The Liberal Budget
The 2020 budget presents an opportunity to take advantage of the cumulative effect of both the health and economic crisis. And the scale is staggering – a budget deficit of $213 billion for 2020-21 fiscal year, ~a decade or more before the budget returns to balance, and net debt sprouting at $966 billion, or ~44% of GDP.
With stimulus plan, after stimulus plan, after tax cuts and more tax cuts, the liberal government’s economic recovery plan aims to:
- Create jobs
- Increase economic resilience
- Create a more competitive and income-generating economy.
Let’s hope the 2020-21 labour budget boosts our -6.3% economic growth by… just a crumb?
The 2020-21 Budget includes $98 billion in response and recovery support, including $25 billion under the COVID-19 Response Package and $74 billion under the JobMaker Plan. JobMaker subsidises a “Hiring Credit” for each additional new job that is created for an eligible employee over the year. This $4bn plan aims to support 450,000 jobs for young people.
Specifically, 1bn for free-low cost training supports up to 340,000 training places, $1.2bn to subsidise apprenticeships and a $110 bn injection into infrastructure over the next 10 years.
This, along with the wage subsidy for apprentices and trainees will increase aggregate supply, hoping to result in non-inflationary economic growth.
The second stage of the income tax plan comes into play. An automatic cash increase for most low-middle income earners can be seen, as a result of increasing the upper threshold of the 19% tax bracket from $37,000 to $45,000, and the upper threshold of the 32.5% tax bracket from $90,000 to $120,000. A more equitable distribution of income and wealth? Let’s goooo.
We see the instant asset write-off growing again! Supporting SMEs, businesses with aggregated turnover of less than $5 billion will be able to deduct the full cost of eligible capital assets. The deduction available for new depreciable assets hopes to assist SMEs struck by COVID-19 this year, and boost the competitiveness and resilience of the Australian economy.
Lightning can strike twice for Labour…
Just as the Hawke-Keating budget reforms helped guide Australia to economic recovery in the 90s, the current Labour budget response has strong potential to do the same.
Anthony Albanese’s reply to the Federal Budget addressed serious issues with the current Australian economy and proposed reforms that will serve to deliver consecutive economic growth for the next 30 years.
The opposition’s counter-budget is traditionally shorter and less detailed than the government’s, but it certainly appeared to undertake more original and forward thinking ideas than the liberal party.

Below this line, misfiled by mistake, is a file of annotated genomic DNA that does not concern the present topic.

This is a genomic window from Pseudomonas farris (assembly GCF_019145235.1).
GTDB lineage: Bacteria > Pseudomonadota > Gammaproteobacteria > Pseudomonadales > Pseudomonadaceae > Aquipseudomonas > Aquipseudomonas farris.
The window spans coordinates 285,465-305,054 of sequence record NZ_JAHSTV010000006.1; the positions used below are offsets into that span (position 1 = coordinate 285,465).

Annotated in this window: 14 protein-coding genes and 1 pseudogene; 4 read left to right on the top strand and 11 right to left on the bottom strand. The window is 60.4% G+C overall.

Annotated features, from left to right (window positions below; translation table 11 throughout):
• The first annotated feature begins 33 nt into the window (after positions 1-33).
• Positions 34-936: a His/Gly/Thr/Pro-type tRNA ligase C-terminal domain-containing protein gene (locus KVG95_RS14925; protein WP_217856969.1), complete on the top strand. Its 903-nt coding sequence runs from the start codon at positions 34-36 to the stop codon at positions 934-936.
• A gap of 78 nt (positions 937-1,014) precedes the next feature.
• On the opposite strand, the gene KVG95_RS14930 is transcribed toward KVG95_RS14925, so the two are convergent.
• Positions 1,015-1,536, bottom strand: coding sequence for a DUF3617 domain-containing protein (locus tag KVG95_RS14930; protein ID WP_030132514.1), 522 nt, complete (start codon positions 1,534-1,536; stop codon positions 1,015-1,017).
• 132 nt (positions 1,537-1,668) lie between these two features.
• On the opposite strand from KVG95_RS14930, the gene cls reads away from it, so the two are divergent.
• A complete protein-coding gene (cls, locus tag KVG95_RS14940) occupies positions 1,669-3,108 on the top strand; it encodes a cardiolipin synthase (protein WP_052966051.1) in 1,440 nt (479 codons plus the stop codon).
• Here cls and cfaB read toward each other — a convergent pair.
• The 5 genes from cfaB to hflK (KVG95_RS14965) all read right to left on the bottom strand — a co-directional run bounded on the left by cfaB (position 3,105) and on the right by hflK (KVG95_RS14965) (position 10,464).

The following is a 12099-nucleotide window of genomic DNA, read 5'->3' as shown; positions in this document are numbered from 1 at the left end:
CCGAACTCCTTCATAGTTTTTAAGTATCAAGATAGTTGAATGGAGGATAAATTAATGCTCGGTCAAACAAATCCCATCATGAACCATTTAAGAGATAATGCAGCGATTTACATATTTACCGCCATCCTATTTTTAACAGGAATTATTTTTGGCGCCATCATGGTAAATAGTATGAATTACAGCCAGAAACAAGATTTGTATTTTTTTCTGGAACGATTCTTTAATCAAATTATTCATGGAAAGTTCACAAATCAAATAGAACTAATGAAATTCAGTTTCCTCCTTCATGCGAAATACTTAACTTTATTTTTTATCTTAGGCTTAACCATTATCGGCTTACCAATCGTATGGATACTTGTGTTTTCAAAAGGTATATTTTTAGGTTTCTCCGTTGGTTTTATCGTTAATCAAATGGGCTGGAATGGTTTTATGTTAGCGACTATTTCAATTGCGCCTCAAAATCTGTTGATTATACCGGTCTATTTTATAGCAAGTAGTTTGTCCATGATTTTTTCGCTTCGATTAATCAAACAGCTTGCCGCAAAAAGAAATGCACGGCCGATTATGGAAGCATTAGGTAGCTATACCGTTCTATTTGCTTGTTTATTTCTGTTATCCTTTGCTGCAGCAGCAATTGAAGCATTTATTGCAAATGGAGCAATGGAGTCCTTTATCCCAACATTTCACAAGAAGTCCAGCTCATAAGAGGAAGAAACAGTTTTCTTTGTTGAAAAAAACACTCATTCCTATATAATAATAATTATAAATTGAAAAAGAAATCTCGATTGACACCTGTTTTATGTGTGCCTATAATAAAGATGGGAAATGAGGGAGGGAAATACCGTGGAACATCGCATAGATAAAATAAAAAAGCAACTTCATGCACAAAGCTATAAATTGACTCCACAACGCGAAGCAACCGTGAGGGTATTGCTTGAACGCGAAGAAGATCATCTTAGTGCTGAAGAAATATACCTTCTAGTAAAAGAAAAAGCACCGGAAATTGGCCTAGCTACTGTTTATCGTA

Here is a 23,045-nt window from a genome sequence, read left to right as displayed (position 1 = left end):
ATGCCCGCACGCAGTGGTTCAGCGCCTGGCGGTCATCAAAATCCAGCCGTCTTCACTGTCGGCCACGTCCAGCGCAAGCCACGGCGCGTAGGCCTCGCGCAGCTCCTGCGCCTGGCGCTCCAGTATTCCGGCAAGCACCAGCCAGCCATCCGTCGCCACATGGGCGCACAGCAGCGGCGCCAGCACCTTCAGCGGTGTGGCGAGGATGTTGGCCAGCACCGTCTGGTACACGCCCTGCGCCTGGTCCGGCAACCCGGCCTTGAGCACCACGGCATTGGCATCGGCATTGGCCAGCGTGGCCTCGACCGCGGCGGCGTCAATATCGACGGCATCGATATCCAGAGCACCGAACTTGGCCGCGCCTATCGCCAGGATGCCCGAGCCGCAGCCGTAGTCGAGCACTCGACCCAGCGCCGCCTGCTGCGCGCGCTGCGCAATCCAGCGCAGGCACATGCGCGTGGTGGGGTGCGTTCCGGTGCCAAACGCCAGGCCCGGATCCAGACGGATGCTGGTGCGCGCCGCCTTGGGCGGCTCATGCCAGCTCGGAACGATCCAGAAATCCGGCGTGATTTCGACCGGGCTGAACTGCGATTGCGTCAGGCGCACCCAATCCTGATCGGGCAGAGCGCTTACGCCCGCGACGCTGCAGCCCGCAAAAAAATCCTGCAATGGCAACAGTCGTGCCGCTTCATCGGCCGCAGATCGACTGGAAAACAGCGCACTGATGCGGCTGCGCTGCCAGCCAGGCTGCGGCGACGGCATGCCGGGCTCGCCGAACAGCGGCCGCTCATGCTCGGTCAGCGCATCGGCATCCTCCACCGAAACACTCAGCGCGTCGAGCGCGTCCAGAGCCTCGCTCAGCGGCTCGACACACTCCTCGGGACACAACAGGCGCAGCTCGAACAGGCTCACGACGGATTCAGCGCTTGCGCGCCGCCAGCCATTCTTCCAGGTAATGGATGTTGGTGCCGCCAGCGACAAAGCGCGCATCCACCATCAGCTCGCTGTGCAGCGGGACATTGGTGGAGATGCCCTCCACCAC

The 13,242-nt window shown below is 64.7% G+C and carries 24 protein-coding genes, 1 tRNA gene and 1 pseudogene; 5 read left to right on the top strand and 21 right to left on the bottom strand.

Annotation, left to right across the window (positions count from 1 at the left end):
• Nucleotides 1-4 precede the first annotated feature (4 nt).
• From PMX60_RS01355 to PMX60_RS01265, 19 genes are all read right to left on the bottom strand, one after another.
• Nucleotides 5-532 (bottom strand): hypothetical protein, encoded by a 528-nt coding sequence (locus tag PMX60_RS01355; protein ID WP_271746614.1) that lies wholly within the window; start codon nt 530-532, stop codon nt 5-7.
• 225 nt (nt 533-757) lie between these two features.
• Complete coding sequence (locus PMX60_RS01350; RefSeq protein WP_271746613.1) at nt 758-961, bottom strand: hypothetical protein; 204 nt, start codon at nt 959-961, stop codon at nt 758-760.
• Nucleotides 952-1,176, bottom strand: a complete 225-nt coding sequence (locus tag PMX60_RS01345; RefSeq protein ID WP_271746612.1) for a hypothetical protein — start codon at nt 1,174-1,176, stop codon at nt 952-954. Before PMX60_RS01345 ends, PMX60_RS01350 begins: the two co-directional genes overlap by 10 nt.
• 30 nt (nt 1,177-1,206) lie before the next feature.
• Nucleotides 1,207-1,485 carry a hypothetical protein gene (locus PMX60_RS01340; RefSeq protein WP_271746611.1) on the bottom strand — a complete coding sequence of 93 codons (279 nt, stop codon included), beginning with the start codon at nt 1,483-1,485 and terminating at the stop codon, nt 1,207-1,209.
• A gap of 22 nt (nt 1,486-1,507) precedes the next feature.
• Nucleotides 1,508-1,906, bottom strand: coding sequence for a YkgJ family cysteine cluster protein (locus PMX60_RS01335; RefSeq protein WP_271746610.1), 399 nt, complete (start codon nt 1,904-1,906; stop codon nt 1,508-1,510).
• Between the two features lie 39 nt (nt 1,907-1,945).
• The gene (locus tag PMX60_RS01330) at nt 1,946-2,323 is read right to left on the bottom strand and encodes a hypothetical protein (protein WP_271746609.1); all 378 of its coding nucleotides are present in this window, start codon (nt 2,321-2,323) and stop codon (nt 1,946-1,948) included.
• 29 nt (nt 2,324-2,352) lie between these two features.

The flagship policy being the introduction of universal childcare subsidies that would see 90% of childcare costs being subsidised for most families. It would encourage thousands of women to re-enter the workforce, knowing that the cost of leaving their young in the hands of childcare professionals is covered.
The Grattan Institute argues the subsidy would foster economic growth and “increase lifetime earnings by $150,000 for mothers”.
It is commonly assumed that economic growth (i.e moving out of a recession) comes down to 3 p’s; population, participation and productivity. Firstly, this policy reduces the marginal cost of having an additional child and hence incentivising baby making. Secondly, mothers will no longer have to choose between looking after their kids and working, in turn boosting the labour force participation rate.
Another interesting Labour policy proposal is to overhaul the current electricity grid under a $20 billion “Rewiring the Nation” program that would modernise the electrical transmission network and create opportunities for clean energy to make up a higher proportion of Australia’s energy mix. The program would require a lot of steel and aluminium, all of which would be sourced from Australia.
This program would create thousands of jobs and ensure that we don’t lag too far behind the energy pioneering economies of the 21st Century. It would aim to address the issue of cheap but climate friendly energy that has been plaguing the halls of parliament for the past decade.
The last major attraction of the Labour’s budget response is a call to boost Australian manufacturing, which is particularly timely in this current state of fractured global supply chains. In particular, Albanese proposed that new trains, rail networks and military equipment all be made in Australia, furthermore improving the nation’s economic sovereignty.
Accompanying this is a mandate to ensure apprentices in the manufacturing industry have the skills necessary to complete federal funded projects, which would set our future manufacturing workforce up to be competitive on a global scale.